You can use whatever fruit and vegetables you like but adding strawberries, raspberries, cherries and/or beets is a good idea. That way you won’t have to think that the red color comes from the blood. Also, a banana covers up pretty much any taste and makes smoothies nice and creamy so adding one is a good idea. Yogurt and avocados also guarantee a nice texture. I like to use frozen fruit along with the frozen placenta. I feel that the low temperature also helps cover up any taste. I have drunk 8 smoothies so far and I swear I haven’t tasted anything strange at all. I mean, they taste just like normal smoothies. No placenta taste whatsoever. I promise.
I like to make my smoothies with oat milk and add some oats in there too, as they help promote/boost milk supply. I just use a simple hand mixer to make them and it works quite fine. Just make sure to blend for a minute and then give it a rest, especially if your placenta pieces and fruit are rock-hard. If you have a stronger blender/food processor feel free to go crazy with it.
Now, if you want to have a look at the placenta before I prepared it, here are the pics:
In these pics the midwife shows the amniotic sac. For those that are absolutely clueless about birth, the long, thick string-like thing is the umbilical cord. Sure, the sight is bloody but miraculous non the less.
So do I feel better this time around?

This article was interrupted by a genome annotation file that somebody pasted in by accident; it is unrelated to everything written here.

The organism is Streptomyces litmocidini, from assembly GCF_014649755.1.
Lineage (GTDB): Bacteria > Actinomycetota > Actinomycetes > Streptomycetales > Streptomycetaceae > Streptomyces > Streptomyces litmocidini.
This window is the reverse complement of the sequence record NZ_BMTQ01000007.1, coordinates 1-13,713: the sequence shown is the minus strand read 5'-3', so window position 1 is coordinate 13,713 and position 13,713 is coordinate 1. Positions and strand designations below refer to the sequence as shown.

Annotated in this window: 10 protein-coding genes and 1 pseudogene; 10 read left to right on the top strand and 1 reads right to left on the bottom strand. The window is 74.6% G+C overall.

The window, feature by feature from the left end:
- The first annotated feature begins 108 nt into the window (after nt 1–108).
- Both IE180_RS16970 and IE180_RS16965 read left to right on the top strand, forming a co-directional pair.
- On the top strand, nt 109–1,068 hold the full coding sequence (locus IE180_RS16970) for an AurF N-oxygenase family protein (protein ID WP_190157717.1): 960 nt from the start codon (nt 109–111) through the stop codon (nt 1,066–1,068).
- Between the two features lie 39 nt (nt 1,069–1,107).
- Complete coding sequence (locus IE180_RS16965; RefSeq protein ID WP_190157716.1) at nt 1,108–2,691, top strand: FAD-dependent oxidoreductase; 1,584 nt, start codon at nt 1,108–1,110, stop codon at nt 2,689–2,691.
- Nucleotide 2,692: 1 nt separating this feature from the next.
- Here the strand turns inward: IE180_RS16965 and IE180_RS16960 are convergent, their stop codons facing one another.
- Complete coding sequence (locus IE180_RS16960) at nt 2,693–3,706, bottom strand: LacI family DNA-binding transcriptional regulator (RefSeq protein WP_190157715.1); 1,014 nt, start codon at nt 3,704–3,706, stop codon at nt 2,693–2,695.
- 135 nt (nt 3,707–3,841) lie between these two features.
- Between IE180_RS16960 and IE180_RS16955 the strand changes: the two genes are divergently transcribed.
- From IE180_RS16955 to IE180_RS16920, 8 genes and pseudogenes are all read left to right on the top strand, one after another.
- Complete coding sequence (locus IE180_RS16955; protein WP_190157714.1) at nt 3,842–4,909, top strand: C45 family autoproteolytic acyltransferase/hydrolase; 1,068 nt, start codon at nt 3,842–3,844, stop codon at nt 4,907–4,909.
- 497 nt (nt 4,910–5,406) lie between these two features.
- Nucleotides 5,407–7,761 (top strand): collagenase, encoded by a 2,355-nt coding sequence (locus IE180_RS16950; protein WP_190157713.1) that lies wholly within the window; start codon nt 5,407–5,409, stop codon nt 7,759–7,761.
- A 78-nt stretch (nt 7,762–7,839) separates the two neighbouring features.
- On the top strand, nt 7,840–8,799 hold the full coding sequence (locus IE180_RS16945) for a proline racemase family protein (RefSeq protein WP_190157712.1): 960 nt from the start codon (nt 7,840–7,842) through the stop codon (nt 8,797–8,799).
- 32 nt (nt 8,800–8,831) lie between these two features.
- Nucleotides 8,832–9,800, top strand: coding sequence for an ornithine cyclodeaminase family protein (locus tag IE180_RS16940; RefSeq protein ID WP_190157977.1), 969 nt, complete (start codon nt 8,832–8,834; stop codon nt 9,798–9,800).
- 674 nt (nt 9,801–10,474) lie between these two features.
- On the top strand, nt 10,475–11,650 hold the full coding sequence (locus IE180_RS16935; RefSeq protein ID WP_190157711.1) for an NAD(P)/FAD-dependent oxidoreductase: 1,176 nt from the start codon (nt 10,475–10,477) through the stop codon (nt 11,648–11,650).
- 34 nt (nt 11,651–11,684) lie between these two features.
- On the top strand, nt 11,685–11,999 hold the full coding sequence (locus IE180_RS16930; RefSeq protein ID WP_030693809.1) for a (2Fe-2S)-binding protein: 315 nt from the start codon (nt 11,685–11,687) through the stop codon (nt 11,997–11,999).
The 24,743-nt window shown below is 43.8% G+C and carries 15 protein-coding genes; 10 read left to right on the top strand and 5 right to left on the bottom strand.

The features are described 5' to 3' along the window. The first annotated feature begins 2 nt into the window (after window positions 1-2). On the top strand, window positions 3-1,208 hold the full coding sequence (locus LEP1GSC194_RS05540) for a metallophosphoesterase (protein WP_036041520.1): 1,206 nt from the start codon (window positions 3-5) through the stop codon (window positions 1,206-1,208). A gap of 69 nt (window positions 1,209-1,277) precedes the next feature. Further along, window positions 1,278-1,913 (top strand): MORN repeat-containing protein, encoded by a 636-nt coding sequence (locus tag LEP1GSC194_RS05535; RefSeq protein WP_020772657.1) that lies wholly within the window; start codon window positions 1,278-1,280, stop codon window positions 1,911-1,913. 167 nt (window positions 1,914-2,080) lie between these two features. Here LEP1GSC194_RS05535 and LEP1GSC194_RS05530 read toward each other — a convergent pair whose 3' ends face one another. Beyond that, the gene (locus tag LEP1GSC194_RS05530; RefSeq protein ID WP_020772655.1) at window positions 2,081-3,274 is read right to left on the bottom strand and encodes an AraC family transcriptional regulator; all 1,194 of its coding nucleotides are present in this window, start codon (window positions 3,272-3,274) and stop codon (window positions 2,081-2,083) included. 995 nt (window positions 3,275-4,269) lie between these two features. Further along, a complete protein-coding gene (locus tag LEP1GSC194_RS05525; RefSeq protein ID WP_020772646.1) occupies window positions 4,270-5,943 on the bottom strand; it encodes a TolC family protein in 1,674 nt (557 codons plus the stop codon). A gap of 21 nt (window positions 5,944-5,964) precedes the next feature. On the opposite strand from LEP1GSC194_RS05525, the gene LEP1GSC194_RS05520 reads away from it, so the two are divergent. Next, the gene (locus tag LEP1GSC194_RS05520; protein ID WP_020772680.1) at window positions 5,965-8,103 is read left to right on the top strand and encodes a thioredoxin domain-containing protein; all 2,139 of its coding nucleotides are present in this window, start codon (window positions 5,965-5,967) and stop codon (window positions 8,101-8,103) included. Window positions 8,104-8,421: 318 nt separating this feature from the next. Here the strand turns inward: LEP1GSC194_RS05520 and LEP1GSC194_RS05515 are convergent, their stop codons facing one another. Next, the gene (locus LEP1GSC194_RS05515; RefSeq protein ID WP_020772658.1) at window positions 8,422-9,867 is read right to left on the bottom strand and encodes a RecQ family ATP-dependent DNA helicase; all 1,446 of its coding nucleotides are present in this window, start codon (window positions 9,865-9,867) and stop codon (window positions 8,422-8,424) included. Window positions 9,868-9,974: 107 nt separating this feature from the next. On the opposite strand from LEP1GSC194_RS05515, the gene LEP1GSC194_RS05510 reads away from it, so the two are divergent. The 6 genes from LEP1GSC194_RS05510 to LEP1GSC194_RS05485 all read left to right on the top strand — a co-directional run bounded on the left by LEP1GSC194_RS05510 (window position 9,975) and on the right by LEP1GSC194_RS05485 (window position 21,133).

It’s hard to tell, because like the first time around, my mom is here to help and support us. This means I can focus on breastfeeding and spending time with Loulou Maya as well. Nikos is also very supportive and I have a small but strong network of friends I feel I can rely on, once my mom is gone. This is SO important for the postpartum period. The emotional aspect of having a community to turn to is invaluable. But my milk did come in fast (could be because LM has been nursing during the whole pregnancy and still does) and I have significantly less postpartum bleeding. My energy levels are also high, but the unusually sunny weather (for Dutch standards) might have something to do with it as well. In any case, I would recommend to expecting moms to keep and consume their placenta because a) it can’t hurt and b) it always freaks people out (even midwives) and that’s always fun (and there aren’t many ways to have fun during the postpartum period).